The tall umbels of our native cow parsley are a common sight along roadside verges and country paths. Although a welcome addition to gardens, its ability to self-seed readily can make it troublesome in well-tended beds and borders.
- Cow parsley’s botanical name is Anthriscus sylvestris
- It is one of many umbelliferous wildflowers in the UK
- It supports a range of wildlife, including butterflies and hoverflies
- Cow parsley is a short-lived perennial or sometimes biennial
- Each plant produces hundreds of seed, so can quickly spread
- If you want to remove it, non-chemical methods are easy and effective
What does cow parsley look like?
Cow parsley produces clumps of fresh green, fern-like leaves and upright, hollow, slightly hairy stems to 1.2m (4ft) tall. Small, delicate, white flowers appear in umbels (umbrella-like heads) between April and June, making it one of the earliest umbels to flower. These are followed by small, smooth, oblong fruits that become black or dark brown when ripe.
Did you know?
Cow parsley is also known as wild chervil, and its mildly aromatic young leaves can be added to salads. However, as it can be confused with other umbels, including poisonous plants like hemlock, it is best foraged only if you are confident you have identified it correctly.
Is cow parsley a weed?
Cow parsley is a native wildflower, commonly found throughout the UK. It is increasingly grown in gardens as an ornamental, but often just appears in less-tended areas like orchards and allotment boundaries, as well as in gardens bordering open countryside. This is because cow parsley produces lots of seed, so an individual plant can quickly multiply.
Bear in mind that its flowers provide an early source of nectar for many pollinators and beneficial insects, including hoverflies, other flies and beetles, and its seeds are eaten by small birds. Grown in a grassy meadow or wildlife corner, it is a great way to boost the biodiversity of your garden.
A common blue butterfly feeding on a cow parsley flower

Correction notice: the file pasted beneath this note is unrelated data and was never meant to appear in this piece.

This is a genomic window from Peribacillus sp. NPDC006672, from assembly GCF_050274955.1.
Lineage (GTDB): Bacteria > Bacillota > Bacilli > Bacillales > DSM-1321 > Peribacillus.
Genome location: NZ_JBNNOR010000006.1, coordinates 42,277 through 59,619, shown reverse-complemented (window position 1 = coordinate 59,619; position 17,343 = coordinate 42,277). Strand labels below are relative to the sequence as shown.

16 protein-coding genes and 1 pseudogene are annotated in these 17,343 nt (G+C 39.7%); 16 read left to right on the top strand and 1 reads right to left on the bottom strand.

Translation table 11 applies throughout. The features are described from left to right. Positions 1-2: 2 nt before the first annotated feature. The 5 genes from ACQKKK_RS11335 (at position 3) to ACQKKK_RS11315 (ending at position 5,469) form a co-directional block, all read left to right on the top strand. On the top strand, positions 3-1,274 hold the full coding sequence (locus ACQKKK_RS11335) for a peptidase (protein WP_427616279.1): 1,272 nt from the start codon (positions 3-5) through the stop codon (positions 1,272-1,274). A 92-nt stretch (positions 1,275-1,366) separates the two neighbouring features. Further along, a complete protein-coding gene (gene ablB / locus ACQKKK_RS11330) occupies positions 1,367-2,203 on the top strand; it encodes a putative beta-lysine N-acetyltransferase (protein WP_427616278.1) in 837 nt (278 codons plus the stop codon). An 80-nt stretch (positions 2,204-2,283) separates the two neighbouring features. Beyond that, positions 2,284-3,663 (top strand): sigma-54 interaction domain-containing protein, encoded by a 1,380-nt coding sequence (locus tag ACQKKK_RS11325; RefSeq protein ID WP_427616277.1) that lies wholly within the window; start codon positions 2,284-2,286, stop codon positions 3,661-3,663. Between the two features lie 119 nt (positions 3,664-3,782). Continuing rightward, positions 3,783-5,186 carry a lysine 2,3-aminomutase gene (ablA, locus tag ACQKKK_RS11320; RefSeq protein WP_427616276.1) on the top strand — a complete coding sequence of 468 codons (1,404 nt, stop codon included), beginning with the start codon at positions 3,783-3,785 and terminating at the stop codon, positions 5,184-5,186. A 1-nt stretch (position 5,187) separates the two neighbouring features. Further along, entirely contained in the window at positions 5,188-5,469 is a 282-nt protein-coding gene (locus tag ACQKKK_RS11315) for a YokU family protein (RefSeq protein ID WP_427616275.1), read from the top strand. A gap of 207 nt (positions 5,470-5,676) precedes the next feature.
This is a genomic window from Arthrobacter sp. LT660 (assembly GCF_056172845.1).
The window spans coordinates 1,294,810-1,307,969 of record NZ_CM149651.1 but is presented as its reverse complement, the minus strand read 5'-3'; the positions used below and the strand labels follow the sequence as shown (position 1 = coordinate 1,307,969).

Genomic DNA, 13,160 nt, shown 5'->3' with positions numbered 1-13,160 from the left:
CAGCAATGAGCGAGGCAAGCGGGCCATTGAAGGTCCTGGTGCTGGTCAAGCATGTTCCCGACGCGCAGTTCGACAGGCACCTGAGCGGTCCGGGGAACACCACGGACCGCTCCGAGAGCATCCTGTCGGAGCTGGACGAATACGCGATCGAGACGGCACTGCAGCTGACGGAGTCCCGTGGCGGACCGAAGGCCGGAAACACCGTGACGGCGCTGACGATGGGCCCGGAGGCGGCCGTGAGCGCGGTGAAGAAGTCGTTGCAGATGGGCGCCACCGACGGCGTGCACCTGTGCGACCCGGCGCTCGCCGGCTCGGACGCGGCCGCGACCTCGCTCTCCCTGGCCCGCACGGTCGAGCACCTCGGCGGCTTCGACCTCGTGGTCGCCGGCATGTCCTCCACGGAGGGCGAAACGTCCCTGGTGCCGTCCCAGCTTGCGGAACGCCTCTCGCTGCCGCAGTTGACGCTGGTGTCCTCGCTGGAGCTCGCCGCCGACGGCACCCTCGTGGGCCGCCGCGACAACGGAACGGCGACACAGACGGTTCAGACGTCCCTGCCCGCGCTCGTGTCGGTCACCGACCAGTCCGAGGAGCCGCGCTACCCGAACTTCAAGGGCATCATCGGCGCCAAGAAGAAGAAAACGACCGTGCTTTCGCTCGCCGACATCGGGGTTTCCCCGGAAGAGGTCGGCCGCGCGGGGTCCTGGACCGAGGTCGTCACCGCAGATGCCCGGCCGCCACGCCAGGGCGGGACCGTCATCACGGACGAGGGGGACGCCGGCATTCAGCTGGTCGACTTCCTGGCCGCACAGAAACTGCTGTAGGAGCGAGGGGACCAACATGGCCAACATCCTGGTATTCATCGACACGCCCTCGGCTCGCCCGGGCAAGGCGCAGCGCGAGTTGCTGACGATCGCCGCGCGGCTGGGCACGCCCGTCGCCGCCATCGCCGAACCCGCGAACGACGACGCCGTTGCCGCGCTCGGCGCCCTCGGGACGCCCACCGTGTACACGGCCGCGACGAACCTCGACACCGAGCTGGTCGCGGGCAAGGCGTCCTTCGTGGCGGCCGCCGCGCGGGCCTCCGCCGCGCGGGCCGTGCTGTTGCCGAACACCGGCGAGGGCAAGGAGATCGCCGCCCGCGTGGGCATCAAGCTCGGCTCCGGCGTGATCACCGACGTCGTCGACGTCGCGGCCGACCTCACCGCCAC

A sedge warbler perching on a cow parsley stem
What is a weed?
The term ‘weed’ describes a plant that is growing where it isn’t wanted. Weeds usually thrive in average garden conditions, reproducing and spreading easily. It is up to you to decide what you call a weed and what you choose to retain or remove.
Frequently asked questions about controlling cow parsley
Here are our answers to your most common questions about dealing with cow parsley:
How invasive is cow parsley?
Cow parsley self-seeds readily, so if individual plants are left to mature, you’ll see many more appear the following year. This is good news in a wildlife corner or meadow, but not so welcome in more formal parts of the garden. The good news is that it is easy to remove unwanted plants, and doing so before they set seed will stop them spreading any further. As cow parsley is a short-lived perennial, or sometimes just biennial, individual plants don’t persist for many years.
Did you know?
Anthriscus sylvestris ‘Ravenswing’ is a purple-leaved cow parsley that is widely sold as an ornamental. It’s a good choice if you want to add the delicate flowers of cow parsley to your borders, but as it also self-seeds readily, make sure to deadhead before plants set seed to keep it within bounds.
Do I need to get rid of cow parsley?
No – allowing cow parsley to grow in a grassy meadow, wildlife corner or romantic-style area is a great way to boost the biodiversity of your garden. And, as cow parsley attracts beneficial insects, like hoverflies, some of which eat aphids, having cow parsley in your garden is a good way to improve the health of your other plants.
Cow parsley growing in a wildflower lawn
It is, however, a good idea to control the spread of cow parsley, by deadheading before plants set seed or selectively removing individual plants, so it doesn’t get out of hand. This is particularly important around young or low-growing plants which could become shaded by its tall stems.
What is the easiest way to kill cow parsley?
If you have cow parsley growing where it is not wanted, there are a few easy ways to remove it:
- Fork out plants – use a hand fork to remove cow parsley seedlings and a border fork to lift mature plants, making sure to insert deep enough to get below the taproot and lift it out whole. Doing this in late spring, when plants have begun to develop the tall flower stems but haven’t yet started flowering, gives you good purchase without the risk of spreading seed. Position your fork at the base of the plant to minimise soil disturbance.
- Mow regularly – repeated mowing of cow parsley in grassy areas will weaken and eventually kill it.
Add young cow parsley plants, and grass clippings containing them, to your home compost bin, but consign those from mature, flowering plants to your council green waste recycling bin instead. This helps to prevent inadvertently spreading the seeds around your garden when you use home-made compost.
Hoeing isn’t an effective way to control cow parsley, as its taproot can regrow if damaged. The weed can also grow from small sections of root, so it is best to avoid digging the soil where it is present, to stop roots being chopped up and spread around.
Should I use a weedkiller?
No – established cow parsley plants are resistant to most lawn weedkillers, and plants can easily set and ripen seed in the time it takes for weedkillers to take effect. Non-chemical options are easy, effective and better for the environment.
For more information, see our page on Weeds: non-chemical controls.
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